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How plants can turn caterpillars into cannibals

Tomato plants can turn caterpillars into cannibals, a new study found.

The plants can release a chemical that makes themselves so distasteful that the normally vegetarian insects will resort to eating their own kind, the University of Wisconsin Madison study said.

“We struck upon a way that plants defend themselves that nobody had really appreciated before,” saId postdoctoral researcher Brian Connolly. “It’s grisly and macabre, but it’s energy transfer.”

The researchers set up experiments using tomato plants and a species of caterpillar called the beet armyworm.

“Beet armyworms are important agricultural pests, in part because they can feed on a variety of plants,” Connolly says. “And early, influential work describing plant responses to herbivore attacks used tomato and beet armyworm. We build on that work here.”

Many plants can produce defensive chemicals such as jasmonate to deter their attackers.

This allows other plants to detect the airborne substances emitted and begin to invest in their own defenses.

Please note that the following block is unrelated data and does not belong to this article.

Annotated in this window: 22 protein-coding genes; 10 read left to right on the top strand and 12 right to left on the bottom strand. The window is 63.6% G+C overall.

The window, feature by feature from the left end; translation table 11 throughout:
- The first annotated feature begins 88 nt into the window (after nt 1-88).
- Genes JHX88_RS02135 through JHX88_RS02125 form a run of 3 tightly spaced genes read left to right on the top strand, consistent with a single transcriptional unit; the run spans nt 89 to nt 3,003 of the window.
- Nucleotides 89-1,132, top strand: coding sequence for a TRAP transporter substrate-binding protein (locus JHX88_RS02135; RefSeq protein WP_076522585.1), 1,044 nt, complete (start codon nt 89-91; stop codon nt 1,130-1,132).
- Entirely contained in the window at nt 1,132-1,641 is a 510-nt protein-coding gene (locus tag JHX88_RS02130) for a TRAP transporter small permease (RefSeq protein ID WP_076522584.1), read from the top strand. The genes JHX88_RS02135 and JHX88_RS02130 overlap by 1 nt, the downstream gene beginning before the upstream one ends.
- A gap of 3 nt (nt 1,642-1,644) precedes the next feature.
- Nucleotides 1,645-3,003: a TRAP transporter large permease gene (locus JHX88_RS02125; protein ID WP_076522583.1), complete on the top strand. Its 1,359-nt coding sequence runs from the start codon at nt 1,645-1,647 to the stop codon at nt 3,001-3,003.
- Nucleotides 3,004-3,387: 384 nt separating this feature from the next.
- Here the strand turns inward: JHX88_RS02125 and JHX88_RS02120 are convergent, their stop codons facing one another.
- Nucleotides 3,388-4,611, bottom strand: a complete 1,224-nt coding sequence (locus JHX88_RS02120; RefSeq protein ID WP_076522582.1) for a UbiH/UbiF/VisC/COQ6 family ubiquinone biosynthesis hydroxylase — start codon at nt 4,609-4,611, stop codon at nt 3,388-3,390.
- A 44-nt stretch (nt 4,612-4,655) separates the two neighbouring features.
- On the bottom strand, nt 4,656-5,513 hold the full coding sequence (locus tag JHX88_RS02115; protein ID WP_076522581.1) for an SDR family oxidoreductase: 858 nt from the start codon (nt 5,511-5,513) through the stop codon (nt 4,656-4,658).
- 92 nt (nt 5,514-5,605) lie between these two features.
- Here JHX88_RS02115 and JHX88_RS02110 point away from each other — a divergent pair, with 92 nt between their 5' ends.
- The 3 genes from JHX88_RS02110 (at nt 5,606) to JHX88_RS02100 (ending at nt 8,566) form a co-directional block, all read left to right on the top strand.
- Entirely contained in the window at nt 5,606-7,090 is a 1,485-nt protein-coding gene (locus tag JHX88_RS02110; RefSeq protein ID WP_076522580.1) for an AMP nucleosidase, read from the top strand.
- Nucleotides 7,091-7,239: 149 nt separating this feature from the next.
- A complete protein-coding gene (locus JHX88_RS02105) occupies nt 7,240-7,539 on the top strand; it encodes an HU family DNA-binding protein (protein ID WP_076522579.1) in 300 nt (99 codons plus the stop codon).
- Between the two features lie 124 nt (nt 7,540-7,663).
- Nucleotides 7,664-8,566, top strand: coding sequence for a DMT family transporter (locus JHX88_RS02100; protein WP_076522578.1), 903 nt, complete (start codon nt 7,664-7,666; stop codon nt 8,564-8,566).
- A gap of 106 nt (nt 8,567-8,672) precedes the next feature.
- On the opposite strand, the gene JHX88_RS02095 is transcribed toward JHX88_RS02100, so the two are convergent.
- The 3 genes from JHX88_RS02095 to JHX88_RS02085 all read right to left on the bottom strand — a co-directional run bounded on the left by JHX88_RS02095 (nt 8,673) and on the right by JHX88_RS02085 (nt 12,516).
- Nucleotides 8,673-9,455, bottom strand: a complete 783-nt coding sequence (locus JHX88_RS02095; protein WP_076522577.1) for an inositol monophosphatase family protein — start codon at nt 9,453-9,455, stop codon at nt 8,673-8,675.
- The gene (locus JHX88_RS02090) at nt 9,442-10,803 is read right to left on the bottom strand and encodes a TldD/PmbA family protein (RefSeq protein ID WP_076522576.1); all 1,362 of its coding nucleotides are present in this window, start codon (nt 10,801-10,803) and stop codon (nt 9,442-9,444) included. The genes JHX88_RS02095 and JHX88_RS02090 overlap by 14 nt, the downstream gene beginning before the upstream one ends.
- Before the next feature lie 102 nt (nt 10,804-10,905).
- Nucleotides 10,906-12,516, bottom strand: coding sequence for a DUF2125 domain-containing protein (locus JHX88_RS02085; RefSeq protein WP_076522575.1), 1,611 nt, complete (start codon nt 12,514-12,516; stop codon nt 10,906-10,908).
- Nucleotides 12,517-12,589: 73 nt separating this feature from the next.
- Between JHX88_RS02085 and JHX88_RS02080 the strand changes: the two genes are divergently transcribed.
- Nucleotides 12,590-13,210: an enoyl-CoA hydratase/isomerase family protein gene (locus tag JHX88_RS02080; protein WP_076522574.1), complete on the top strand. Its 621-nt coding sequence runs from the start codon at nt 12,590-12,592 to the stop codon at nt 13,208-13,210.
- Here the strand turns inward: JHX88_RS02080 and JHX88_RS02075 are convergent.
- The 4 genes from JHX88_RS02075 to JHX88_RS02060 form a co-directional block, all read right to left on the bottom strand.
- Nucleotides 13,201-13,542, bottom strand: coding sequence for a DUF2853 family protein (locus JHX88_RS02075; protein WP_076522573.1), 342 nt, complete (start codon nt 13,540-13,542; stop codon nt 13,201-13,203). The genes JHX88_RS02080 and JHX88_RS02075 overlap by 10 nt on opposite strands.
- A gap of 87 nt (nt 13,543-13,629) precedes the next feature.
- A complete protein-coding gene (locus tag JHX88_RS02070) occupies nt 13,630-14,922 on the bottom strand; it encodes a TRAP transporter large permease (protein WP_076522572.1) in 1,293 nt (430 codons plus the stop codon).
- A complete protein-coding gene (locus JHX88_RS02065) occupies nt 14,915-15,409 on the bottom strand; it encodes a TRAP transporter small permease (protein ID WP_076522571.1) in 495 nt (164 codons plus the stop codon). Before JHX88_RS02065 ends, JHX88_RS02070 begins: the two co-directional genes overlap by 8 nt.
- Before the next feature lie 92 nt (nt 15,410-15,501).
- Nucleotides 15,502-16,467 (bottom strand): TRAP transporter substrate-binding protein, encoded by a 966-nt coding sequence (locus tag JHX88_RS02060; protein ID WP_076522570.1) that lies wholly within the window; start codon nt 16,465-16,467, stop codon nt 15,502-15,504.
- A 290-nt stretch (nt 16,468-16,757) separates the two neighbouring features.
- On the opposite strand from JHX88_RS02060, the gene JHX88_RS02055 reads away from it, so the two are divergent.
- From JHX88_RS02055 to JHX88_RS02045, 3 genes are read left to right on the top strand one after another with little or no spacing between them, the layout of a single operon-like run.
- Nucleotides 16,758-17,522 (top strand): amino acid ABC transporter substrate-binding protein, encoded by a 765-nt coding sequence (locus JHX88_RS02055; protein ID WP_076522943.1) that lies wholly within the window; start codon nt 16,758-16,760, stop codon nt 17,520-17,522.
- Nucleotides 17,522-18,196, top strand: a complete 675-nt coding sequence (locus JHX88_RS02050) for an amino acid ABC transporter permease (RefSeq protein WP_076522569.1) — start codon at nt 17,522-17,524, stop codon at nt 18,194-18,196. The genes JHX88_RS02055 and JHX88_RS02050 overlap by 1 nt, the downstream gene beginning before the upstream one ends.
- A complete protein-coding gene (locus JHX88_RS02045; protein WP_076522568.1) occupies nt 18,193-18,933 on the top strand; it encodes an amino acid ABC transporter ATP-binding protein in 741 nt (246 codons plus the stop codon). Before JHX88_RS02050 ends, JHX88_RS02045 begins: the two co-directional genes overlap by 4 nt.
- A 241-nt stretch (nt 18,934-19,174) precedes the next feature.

In the new study, researchers sprayed tomato plants in plastic containers with either a control solution or a range of concentrations of methyl jasmonate – low, medium and high — and then added eight caterpillar larvae to each container.

Caterpillars living with the well-defended plants became cannibalistic much sooner than their counterparts with access to the less-well-defended plants, the study found.

“From the plant’s perspective, this is a pretty sweet outcome, turning herbivores on each other,” said University of Wisconsin-Madison integrated biology Professor John Orrock, author of the study. “Cannibals not only benefit the plant by eating herbivores, but cannibals also don’t have as much appetite for plant material, presumably because they’re already full from eating other caterpillars.”

The research found that cannibalistic caterpillars on defended plants grew at similar rates to caterpillars given access to undefended plants.

However, caterpillars on well-defended plants with no fresh caterpillar carcasses ate less plant and grew slowly.

“The next step in this work is to figure out whether accelerated cannibalism would slow, or increase, the rate of spread of insect pathogens,” said Orrock.

Researchers also hope to better understand whether caterpillars are as quick to turn to cannibalism when they are not trapped with a single plant, as they were in the lab, he said.

The study was published in Nature Ecology & Evolution.

By: David Beasley, Staff Writer

Source: University of Wisconsin Madison

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